Wine applications not listed in Unity Applications Place

Bug #635223 reported by Adam Guthrie on 2010-09-10
214
This bug affects 41 people
Affects Status Importance Assigned to Milestone
Ayatana Design
Undecided
Unassigned
Unity
Fix Released
Medium
Mikkel Kamstrup Erlandsen
Unity Foundations
Medium
Mikkel Kamstrup Erlandsen
unity-2d
High
Unassigned
unity-lens-applications
Medium
Mikkel Kamstrup Erlandsen
unity (Ubuntu)
Undecided
Unassigned
unity-place-applications (Ubuntu)
Medium
Unassigned

Bug Description

Binary package hint: unity-place-applications

Wine applications have .desktop and .menu files and show in Gnome application menu but cannot be found using Unity. e.g. I have

~/.local/share/applications/wine-Programs-Spotify.desktop
~/.config/menus/applications-merged/wine-Programs-Spotify.menu

ProblemType: Bug
DistroRelease: Ubuntu 10.10
Package: unity-place-applications 0.2.18-0ubuntu1
ProcVersionSignature: Ubuntu 2.6.35-20.29-generic 2.6.35.4
Uname: Linux 2.6.35-20-generic i686
Architecture: i386
Date: Fri Sep 10 19:46:53 2010
EcryptfsInUse: Yes
InstallationMedia: Ubuntu-Netbook 10.10 "Maverick Meerkat" - Alpha i386 (20100803.1)
ProcEnviron:
 LANG=en_GB.utf8
 SHELL=/bin/bash
SourcePackage: unity-place-applications

Related branches

Adam Guthrie (therigu) wrote :
Sense Egbert Hofstede (sense) wrote :

I'm marking this bug as Triaged since I can confirm the issue myself as well and since an upstream task has been opened. I'm leaving the status to Undecided for the Unity Team to decide themselves.
This is something that I would be glad to see fixed before the release of Maverick, though, because it could confuse users and hide applications installed in Wine.

Changed in unity-place-applications (Ubuntu):
status: New → Triaged
summary: - Wine applications not listed
+ Wine applications not listed in Unity Applications Place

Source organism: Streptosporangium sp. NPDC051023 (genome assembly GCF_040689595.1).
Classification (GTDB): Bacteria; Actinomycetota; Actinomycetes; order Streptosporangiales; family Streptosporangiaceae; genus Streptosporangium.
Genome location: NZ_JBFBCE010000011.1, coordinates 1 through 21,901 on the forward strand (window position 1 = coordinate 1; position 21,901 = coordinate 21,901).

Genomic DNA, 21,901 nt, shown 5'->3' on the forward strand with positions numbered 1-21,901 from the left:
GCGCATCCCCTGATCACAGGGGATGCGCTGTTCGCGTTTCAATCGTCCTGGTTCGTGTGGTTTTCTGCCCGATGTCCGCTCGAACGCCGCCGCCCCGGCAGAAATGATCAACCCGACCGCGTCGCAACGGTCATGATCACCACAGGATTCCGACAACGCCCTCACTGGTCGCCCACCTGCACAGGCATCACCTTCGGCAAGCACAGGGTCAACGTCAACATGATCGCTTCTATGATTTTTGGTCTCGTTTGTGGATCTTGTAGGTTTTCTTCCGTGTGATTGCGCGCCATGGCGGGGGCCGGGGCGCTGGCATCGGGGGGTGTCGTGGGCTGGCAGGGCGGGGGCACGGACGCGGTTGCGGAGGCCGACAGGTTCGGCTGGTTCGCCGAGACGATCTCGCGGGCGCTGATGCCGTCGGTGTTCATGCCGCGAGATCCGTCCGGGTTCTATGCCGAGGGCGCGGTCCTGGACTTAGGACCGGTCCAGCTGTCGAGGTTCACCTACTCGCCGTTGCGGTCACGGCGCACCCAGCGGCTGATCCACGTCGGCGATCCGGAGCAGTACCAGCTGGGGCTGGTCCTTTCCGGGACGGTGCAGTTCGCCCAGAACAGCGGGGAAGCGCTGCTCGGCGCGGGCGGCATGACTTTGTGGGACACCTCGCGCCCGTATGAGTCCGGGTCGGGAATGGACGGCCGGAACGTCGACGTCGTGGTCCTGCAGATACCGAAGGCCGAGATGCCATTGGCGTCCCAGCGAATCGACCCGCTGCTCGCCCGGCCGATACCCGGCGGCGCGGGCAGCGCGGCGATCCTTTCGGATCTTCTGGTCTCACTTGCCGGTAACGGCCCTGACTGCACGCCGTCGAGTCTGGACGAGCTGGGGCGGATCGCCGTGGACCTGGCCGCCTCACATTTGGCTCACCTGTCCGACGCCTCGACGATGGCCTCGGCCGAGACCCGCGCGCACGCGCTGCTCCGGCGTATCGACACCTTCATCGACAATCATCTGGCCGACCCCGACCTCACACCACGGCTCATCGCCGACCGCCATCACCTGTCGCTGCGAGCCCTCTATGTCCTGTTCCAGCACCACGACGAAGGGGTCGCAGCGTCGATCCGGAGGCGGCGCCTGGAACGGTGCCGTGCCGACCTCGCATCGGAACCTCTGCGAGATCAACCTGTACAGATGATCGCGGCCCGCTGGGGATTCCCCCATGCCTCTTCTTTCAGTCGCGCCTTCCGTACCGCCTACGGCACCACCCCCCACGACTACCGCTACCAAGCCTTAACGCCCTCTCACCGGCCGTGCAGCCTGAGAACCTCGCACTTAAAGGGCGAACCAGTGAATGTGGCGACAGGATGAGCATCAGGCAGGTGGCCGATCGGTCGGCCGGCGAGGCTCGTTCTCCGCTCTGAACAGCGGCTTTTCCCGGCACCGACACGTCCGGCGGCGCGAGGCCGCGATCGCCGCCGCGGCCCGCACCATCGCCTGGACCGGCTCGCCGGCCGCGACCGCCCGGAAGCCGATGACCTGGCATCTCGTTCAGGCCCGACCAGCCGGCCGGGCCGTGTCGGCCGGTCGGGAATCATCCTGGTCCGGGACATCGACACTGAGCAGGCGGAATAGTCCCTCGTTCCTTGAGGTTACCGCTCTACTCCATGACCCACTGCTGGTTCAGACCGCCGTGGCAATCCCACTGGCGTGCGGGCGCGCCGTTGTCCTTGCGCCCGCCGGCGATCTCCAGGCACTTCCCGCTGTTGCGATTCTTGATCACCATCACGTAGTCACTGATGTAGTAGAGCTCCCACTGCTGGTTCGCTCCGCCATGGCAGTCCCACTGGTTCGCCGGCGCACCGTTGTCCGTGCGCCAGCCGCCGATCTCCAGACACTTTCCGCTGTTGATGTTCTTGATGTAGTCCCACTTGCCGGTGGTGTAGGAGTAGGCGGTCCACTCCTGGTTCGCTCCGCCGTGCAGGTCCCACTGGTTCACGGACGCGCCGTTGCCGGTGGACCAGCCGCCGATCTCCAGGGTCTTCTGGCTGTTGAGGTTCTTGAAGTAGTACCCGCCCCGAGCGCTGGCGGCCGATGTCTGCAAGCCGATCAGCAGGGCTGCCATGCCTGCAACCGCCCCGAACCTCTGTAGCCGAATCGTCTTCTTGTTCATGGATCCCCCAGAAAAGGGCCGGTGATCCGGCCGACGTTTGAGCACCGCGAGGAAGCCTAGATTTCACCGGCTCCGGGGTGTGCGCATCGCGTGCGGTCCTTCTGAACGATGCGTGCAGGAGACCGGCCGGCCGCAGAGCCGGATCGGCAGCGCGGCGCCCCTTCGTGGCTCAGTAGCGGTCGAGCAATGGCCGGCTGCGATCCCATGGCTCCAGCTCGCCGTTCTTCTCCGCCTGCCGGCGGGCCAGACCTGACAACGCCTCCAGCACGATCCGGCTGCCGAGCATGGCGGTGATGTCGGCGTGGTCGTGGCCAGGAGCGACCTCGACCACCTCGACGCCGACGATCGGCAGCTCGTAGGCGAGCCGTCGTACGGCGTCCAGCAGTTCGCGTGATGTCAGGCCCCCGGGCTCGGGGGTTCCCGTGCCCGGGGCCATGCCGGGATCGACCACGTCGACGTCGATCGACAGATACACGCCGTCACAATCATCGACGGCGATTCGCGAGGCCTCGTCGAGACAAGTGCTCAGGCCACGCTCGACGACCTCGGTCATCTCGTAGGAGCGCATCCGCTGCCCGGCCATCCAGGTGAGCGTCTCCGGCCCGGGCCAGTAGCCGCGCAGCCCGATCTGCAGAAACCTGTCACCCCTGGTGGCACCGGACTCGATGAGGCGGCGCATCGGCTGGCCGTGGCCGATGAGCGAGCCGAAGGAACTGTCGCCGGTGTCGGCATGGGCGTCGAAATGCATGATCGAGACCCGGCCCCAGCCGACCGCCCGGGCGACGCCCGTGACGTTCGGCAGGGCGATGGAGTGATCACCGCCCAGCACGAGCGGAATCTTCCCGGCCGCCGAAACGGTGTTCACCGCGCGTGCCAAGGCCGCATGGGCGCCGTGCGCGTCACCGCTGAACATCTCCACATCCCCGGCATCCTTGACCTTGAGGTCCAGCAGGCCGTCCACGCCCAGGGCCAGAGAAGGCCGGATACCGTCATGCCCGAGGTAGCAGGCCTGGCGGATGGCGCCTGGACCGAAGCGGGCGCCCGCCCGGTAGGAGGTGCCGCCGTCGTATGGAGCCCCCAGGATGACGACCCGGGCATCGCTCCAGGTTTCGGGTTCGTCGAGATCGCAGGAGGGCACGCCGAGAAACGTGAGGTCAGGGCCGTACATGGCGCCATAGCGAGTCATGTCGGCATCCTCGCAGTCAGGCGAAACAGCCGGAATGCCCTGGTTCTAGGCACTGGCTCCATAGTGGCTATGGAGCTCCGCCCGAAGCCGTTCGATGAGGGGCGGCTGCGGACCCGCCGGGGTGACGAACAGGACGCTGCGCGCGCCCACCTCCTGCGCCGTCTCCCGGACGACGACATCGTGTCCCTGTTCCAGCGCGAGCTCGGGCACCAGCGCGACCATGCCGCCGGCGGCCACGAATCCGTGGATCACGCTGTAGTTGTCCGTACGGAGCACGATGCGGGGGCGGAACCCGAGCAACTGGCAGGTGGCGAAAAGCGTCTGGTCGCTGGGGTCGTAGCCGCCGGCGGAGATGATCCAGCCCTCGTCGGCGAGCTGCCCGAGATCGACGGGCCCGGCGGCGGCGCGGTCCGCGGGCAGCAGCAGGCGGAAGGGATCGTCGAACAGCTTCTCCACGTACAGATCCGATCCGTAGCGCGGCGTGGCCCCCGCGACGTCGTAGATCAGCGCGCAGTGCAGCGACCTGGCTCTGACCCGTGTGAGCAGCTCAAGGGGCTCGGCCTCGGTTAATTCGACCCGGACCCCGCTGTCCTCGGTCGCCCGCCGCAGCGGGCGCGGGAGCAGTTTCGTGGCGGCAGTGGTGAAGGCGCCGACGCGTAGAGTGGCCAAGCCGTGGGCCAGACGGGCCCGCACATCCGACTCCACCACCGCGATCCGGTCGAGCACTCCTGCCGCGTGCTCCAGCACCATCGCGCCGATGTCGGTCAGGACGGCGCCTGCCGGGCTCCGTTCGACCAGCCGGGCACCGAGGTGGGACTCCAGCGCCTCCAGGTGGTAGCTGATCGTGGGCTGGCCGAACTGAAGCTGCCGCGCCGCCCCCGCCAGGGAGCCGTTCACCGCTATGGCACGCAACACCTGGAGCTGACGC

A patch would be welcome, but this isn't something we're likely to be
able to fix ourselves pre-Maverick.

Adam Guthrie (therigu) wrote :

The problem seems to be that my wine .desktop files have no Category value, and hence unity-applications-daemon is skipping them whilst indexing the gmenu.

Sense, is this the same for you?

Attached is a patch to unity-application-daemon to allow category-less menu entries, whilst still trying to guard against the case where unity cannot find a .desktop file.

Mark Shuttleworth (sabdfl) wrote :

Adam, Sense, thanks for the patch I'll ask Mikkel to take a look.

Changed in unity-place-applications:
importance: Undecided → Medium
Changed in unity-place-applications (Ubuntu):
importance: Undecided → Medium
tags: added: patch
Sense Egbert Hofstede (sense) wrote :

I can confirm that *.desktop files generated by Wine indeed don't contain a category.
It is tricky to make sure the categories do end up correctly in these files since Wine has no source to draw the information from. On top of that, you could ask yourself whether it would be desired behaviour to have Windows applications run via Wine show up in the regular categories.

Adam, if I read your patch correctly, you don't create a separate category for Wine applications, or any category-less applications, but only make sure the Wine applications are part of Unity's 'All Applications' search domain, right?
This seems like a good solution to me.

Would adding a separate category for Wine applications be an option as well? We could make Wine add a category 'Wine' to all *.desktop files it generates, and make those show up under a heading like 'Windows applications' or 'Wine'. Problem: how do we convey to a user the meaning of this separate category when a lot of people already seem to have troubles understanding that applications for Windows cannot run (natively) on Linux distributions or Mac OS?